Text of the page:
But Warhol’s chiCANery becomes obvious when one looks deeper into the “meaning” of Art.
Art as Expression of Emotional Content. Expression became important during the Romantic movement with artwork expressing a definite feeling, as in the sublime or dramatic. Audience response was important, for the artwork was intended to evoke an emotional response. This definition holds true today, as artists look to connect with and evoke responses from their viewers. -From Thoughtco.com
Warhol’s work doesn’t evoke an emotional response from me or Olga. However, there is an intellectual reaction to the social and economic context in which the art was made. Clearly, trends in art away from simple communication are worth historical study, if only to expose the moral values behind such works. Now with the introduction of the word “moral” my rabbit hole just gotten deeper.
All art requires a certain set of skills. When an individual rebels against standards by making a work devoid of all skills, he creates a work that cannot be categorized according to social or historical norms … maybe by a psychologist. The work, representing an incommunicable reality, is counter-art.
No art is closer to reality than photography. Occasionally the work is manipulated in a way that some will call “fake,” — true if the intention was to deceive. But when the photographer uses certain visual cues to tell the story that she sees, that’s Art.
Realism in painting did not recede because of the invention of photography. In fact, photo never challenges the painting. Painters like Hopper and Rockwell tell a human story that stimulates feelings that enhance our perception of humanity. Place a photo and a painting of an urban diner side by side, individuals sitting at a counter separated by distance. The photographer must wait for the right moment and be fast enough to catch it, or shoot dozens of rapid-fire digital exposures on the chance that he will catch something meaningful. The painter makes a conscious choice and uses aesthetic decisions to convey the deeper truth or beauty she sees. It is the element of choice that imparts moral context to the art.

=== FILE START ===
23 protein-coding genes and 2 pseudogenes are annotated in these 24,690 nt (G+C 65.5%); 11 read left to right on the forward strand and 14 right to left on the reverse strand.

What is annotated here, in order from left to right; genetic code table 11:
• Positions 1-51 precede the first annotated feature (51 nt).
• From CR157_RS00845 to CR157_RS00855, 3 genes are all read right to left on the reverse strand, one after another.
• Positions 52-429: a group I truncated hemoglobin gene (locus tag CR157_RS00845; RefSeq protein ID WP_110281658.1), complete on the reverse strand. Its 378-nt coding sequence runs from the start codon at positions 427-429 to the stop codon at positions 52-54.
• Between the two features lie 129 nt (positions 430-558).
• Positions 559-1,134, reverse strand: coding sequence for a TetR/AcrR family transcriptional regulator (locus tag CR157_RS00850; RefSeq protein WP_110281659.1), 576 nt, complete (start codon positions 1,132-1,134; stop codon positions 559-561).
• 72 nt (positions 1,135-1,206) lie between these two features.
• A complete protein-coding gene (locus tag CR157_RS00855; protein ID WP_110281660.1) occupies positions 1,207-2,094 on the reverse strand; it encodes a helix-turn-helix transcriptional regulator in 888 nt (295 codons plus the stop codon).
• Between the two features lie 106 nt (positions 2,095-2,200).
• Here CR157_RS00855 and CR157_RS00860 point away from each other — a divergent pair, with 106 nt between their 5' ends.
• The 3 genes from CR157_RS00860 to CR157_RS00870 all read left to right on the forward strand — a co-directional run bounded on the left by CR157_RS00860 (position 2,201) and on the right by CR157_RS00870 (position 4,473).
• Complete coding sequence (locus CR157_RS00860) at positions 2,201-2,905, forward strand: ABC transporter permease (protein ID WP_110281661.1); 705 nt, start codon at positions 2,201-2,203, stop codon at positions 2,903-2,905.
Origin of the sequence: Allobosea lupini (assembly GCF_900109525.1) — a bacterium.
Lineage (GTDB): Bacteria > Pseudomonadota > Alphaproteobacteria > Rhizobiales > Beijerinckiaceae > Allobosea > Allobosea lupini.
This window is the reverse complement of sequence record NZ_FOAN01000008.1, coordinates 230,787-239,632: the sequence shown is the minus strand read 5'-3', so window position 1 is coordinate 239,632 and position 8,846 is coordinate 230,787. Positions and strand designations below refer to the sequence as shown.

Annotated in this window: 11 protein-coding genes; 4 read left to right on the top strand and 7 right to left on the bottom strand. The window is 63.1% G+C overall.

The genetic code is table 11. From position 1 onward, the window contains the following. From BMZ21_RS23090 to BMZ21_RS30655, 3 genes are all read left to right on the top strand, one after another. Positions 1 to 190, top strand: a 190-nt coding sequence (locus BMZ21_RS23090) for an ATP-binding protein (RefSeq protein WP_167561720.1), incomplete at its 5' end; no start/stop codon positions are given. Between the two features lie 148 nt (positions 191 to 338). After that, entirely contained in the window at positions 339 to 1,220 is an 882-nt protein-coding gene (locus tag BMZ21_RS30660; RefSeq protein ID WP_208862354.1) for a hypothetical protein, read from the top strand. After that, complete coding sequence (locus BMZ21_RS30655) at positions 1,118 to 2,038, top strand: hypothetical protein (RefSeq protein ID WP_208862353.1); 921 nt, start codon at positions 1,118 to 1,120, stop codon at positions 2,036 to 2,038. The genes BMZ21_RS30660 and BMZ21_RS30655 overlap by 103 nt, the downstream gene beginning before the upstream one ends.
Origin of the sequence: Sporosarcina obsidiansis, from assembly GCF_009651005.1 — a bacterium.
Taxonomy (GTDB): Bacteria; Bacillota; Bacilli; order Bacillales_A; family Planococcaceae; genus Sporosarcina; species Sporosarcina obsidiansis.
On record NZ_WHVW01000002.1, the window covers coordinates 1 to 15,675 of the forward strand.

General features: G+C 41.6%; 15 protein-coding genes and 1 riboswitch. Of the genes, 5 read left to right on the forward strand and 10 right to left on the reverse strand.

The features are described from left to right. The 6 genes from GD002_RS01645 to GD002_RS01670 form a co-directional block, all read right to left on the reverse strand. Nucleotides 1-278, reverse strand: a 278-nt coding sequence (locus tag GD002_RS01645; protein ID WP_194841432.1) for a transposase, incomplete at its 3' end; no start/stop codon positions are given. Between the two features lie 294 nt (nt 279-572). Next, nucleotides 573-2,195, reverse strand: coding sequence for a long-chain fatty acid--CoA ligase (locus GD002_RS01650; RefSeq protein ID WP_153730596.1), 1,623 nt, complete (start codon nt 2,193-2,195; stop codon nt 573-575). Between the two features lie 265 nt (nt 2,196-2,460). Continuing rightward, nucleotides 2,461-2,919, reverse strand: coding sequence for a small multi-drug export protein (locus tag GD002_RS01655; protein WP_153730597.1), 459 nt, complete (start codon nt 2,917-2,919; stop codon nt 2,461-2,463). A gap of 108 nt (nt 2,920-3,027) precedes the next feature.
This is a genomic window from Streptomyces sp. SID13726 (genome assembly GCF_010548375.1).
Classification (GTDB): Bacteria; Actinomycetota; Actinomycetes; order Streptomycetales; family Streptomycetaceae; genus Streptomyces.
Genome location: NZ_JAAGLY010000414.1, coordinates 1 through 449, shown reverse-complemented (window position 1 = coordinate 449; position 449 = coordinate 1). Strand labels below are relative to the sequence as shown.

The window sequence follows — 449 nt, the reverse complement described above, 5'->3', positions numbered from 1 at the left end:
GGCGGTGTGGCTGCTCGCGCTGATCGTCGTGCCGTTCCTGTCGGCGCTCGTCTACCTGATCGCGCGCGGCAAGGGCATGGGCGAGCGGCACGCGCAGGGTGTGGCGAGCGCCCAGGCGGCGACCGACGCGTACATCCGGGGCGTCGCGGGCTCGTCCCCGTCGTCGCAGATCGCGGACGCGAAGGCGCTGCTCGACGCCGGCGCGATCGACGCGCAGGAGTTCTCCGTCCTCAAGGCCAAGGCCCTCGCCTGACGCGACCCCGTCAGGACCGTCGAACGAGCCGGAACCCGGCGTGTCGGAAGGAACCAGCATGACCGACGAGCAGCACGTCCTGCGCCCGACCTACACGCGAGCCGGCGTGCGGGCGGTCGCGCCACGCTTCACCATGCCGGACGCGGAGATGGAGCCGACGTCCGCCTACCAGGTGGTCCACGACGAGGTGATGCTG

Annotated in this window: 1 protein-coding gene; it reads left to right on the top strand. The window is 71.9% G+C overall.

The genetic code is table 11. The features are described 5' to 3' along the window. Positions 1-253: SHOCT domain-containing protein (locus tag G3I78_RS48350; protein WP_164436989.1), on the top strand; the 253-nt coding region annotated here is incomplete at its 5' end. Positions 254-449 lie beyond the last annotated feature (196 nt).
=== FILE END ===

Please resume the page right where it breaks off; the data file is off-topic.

Wendy McElroy, writing on “The Future of Freedom” website notes:
In the creation of alternatives, art plays a unique role, because the information it imparts is emotional and connects people to each other through dynamics such as empathy. If freedom of speech is the life of the mind, then freedom of art is the life of the heart. Morality requires both to be vibrant in order for people to choose..
I realize that what I am presenting here doesn’t approach the level of a philosophical inquiry. But true to this column’s purpose, I’m sharing the point of arrival for an 87-year-old. I have lived a life where many images forcibly have flashed before me. And in retrospect as well as my current position, the Art that sticks has moved me deeply concerning the human condition. I wonder would it have been possible for Norman Rockwell to paint a picture of Hitler — before and after.
I know that Edvard Munch’s The Scream had a pivotal position in the development of artistic techniques, and thus a movement, but for me it doesn’t arise above the level of a cinematic poster for a horror film. I see no moral value in it because morality is not the quality of a painting; it’s because it does not engage my own moral values
That may seem like a relativistic choice. In my world, truth and beauty are universal values that precede moral values. A work of art should encompass all those values in illuminating our view of people. For the rest we have calendars and travel posters.